Bio(s):
Dr. Boyin Huang joined NOAA/NCEI in January 2011 working on ERSST, NOAAGlobalTemp, and OISST. He was an oceanographer in Climate Prediction Center (2004-2010) worked on climate analysis and global ocean monitoring. He was a research scientist in the Center for Research on the Changing Earth System, Columbia, Maryland (2002-2004) worked on the impacts of the atmospheric freshwater on the oceans. He did the post-doc study in Massachusetts Institute of Technology (2000-2002) on the oceanic roles in global warming. He received his Ph.D. in physical oceanography in University of Wisconsin-Madison (2000); M.S. in atmospheric dynamics in Institute of Atmospheric Physics, Chinese Academy of Science, China (1987); and B.S. in meteorology in Nanjing University, China (1984). He was recognized as DOC Outstanding Science and Data Management Employee of the Year 2017, NOAA The Employee of the Month " September 2015, awarded NOAA Bronze Medals " 2019 & 2016 and DOC Gold Medal " 2016. He published 67 papers (38 as the first author) in peer-reviewed journals.


Slides:
Slides may be shared after the webinar by contacting the presenter(s) directly
Recording: Seminars will be recorded for later viewing in mp4 format

Accessibility: If NOAA staff would like to request an American Sign Language (ASL) interpreter via webcam for an upcoming webinar, please apply through the NOAA Office of Human Capital Services' Sign Language Interpreting Services Program or the Relay Conference Captioning service.

Subscribe to the NOAA Science Seminar Series weekly e-mail:
Send an email to OneNOAAscienceseminars-request@list.woc.noaa.gov with the word 'subscribe' in the subject or body. Visit the NOAA Science Seminar Series website for more information. We welcome your comments and ideas!
Add seminar: add to Google calendar button
Title: Evaluation of NOAA Climate Prediction Center (CPC) Medium Range Forecasts for Alaska
Presenter(s): Brian Brettschneider NOAA NWS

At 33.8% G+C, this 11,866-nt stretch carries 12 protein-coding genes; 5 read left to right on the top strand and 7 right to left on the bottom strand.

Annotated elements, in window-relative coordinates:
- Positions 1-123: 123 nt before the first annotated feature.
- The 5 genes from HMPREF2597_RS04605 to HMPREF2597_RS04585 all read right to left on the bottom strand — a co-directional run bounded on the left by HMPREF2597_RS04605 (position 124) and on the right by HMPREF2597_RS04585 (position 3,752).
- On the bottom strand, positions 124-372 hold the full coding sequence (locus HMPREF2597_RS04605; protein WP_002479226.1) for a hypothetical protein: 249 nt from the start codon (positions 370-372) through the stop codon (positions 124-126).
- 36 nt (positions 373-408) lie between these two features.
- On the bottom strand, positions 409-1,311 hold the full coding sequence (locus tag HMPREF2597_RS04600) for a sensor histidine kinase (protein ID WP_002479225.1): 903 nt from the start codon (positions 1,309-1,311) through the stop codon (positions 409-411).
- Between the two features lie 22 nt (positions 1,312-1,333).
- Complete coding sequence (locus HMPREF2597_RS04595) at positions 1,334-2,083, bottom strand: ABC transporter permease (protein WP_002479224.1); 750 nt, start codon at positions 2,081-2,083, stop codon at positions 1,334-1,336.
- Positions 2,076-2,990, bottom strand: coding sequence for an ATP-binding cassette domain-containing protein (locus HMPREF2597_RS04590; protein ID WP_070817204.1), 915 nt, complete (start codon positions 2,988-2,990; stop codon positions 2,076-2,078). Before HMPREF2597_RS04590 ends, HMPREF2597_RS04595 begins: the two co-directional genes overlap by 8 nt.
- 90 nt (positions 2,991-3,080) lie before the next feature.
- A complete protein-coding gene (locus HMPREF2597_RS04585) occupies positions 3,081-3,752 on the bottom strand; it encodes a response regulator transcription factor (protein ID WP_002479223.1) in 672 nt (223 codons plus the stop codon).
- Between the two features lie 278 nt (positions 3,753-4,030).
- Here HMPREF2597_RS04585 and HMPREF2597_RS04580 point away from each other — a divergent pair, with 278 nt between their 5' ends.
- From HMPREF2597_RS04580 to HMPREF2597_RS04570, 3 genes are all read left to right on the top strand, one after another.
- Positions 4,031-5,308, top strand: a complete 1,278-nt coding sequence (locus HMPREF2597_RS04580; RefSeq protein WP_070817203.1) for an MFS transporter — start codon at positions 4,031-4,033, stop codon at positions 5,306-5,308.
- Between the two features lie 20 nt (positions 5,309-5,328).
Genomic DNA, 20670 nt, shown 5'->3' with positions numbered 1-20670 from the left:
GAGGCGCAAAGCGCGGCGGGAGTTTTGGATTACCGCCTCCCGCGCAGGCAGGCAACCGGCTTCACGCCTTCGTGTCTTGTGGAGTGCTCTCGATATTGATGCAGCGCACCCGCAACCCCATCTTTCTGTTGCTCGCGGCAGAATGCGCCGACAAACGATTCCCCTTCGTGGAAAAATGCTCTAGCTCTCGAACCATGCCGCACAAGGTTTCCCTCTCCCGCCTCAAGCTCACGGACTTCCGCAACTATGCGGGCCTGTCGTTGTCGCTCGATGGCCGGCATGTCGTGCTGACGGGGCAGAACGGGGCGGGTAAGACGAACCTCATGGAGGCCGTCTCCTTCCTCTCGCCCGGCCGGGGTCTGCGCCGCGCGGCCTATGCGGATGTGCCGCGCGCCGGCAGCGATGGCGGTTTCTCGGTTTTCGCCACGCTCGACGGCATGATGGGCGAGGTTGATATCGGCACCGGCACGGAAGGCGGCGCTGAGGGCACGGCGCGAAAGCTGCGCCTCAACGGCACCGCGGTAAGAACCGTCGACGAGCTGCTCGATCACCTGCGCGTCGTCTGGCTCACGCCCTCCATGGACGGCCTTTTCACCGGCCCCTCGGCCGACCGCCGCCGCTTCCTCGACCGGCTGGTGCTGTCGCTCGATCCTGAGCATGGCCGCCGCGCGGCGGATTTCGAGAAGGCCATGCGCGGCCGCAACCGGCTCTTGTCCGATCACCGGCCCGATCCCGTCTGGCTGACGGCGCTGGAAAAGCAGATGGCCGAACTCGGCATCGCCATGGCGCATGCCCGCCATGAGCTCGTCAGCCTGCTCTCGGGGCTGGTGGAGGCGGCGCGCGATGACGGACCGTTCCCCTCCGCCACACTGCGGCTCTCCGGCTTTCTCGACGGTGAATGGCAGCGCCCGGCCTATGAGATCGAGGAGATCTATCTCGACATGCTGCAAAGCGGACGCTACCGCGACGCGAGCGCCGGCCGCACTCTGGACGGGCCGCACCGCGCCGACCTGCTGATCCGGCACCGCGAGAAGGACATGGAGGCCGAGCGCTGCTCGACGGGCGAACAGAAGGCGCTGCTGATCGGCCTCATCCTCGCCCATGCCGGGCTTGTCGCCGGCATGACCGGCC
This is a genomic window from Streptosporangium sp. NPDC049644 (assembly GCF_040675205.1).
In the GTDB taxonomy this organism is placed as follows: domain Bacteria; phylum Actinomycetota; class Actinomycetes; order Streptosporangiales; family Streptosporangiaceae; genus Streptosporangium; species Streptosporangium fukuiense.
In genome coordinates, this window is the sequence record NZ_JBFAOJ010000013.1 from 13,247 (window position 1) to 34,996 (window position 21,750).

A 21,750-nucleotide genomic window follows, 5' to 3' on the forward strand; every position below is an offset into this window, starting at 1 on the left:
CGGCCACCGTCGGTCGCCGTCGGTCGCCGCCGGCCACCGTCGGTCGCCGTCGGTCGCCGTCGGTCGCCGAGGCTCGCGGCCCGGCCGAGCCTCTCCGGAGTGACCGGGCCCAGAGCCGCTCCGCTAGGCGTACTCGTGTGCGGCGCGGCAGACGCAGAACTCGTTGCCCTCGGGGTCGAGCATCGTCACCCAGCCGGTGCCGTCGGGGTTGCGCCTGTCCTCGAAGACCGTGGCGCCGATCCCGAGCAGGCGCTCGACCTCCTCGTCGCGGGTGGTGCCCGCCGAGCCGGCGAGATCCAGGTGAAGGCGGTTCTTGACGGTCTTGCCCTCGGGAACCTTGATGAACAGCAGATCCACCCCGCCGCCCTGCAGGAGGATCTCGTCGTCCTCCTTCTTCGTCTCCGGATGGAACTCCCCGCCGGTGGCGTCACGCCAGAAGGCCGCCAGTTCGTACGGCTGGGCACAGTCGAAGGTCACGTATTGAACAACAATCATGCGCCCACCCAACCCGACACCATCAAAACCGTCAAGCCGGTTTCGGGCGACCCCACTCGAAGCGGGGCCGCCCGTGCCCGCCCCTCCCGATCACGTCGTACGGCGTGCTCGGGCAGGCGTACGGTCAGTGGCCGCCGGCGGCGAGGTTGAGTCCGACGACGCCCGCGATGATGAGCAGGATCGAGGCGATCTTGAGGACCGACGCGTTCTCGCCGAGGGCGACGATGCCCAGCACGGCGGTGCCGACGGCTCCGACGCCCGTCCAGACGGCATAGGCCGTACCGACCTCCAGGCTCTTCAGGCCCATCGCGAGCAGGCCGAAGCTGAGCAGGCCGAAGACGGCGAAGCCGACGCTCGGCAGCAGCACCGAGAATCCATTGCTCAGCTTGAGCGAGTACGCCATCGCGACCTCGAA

Date & Time: 21 September 2021
3:30 pm - 4:00 pm ET
Location: GoToWebinar
Description:

NOAA Science Seminar Series
NOAA in Alaska and the Arctic seminar series 2021 as part of the public-access NOAA Science Seminar Series. The series is endorsed by the NOAA Arctic Executive Committee and sponsored by the NOAA NCEI Regional Climate Services Director, Alaska Region. See other seminars in this series.

Title: Evaluation of NOAA Climate Prediction Center (CPC) Medium Range Forecasts for Alaska

Presenter(s):
Brian Brettschneider NOAA NWS; brian.brettschneider@noaa.gov

Sponsor(s):
NOAA NCEI and NOS Seminar Series
Seminar Contacts: Hernan.Garcia@noaa.gov and Tracy.Gill@noaa.gov

Remote Access: Please register for NOAA in Alaska and the Arctic seminar series on Sep 21, 2021at: https://attendee.gotowebinar.com/register/594387606936695820After registering, you will receive a confirmation email containing information about joining the webinar.
Test your system here before the seminar!: https://support.goto.com/webinar/system-check-organizer


Abstract:
Medium-range forecasts are especially important in Alaska. Many people live in, or travel to areas with limited or no connectivity. Opportunities to receive weather forecast information may only occur every few days and travel plans are made based on the categories shown on the Climate Prediction Center's (CPC's) 6-10 and 8-14 Day Outlooks for temperature and precipitation. These are the only official NOAA forecast products that cover the time periods between days 8 and 14. What are the utility of these forecasts in Alaska and how do their performances compare to the Contiguous U.S. (Lower 48)? Heidke and Ranked Probability scores are currently available at the station-level for the Lower 48, but no scores are published for Alaska. This study uses maps and statistics to identify when the CPC's Alaska medium-range forecasts successfully capture large scale patterns, and when the forecasts provide maximum (and minimum) benefit.

Bio(s):
TBD


Slides:
Slides may be shared after the webinar by contacting the presenter(s) directly
Recording: Seminars will be recorded for later viewing in mp4 format

Accessibility: If NOAA staff would like to request an American Sign Language (ASL) interpreter via webcam for an upcoming webinar, please apply through the NOAA Office of Human Capital Services' Sign Language Interpreting Services Program or the Relay Conference Captioning service.

Subscribe to the NOAA Science Seminar Series weekly e-mail:
Send an email to OneNOAAscienceseminars-request@list.woc.noaa.gov with the word 'subscribe' in the subject or body. Visit the NOAA Science Seminar Series website for more information. We welcome your comments and ideas!
Add seminar: add to Google calendar button

22 September 2021

Title: Mangrove Monitoring & Management in the Gulf of Mexico
Presenter(s): Milton Muoz, Puerto Rico Department of Natural and Environmental Resources; Jeffrey A. Carter, Florida Department of Environmental Protection; Christina Marconi, University of Texas Marine Science Institute; and Caitlin M. Snyder, Florida Department of Environmental Protection
Date & Time: 22 September 2021
12:00 pm - 1:00 pm ET
Location: Webinar
Description:

NOAA Science Seminar Series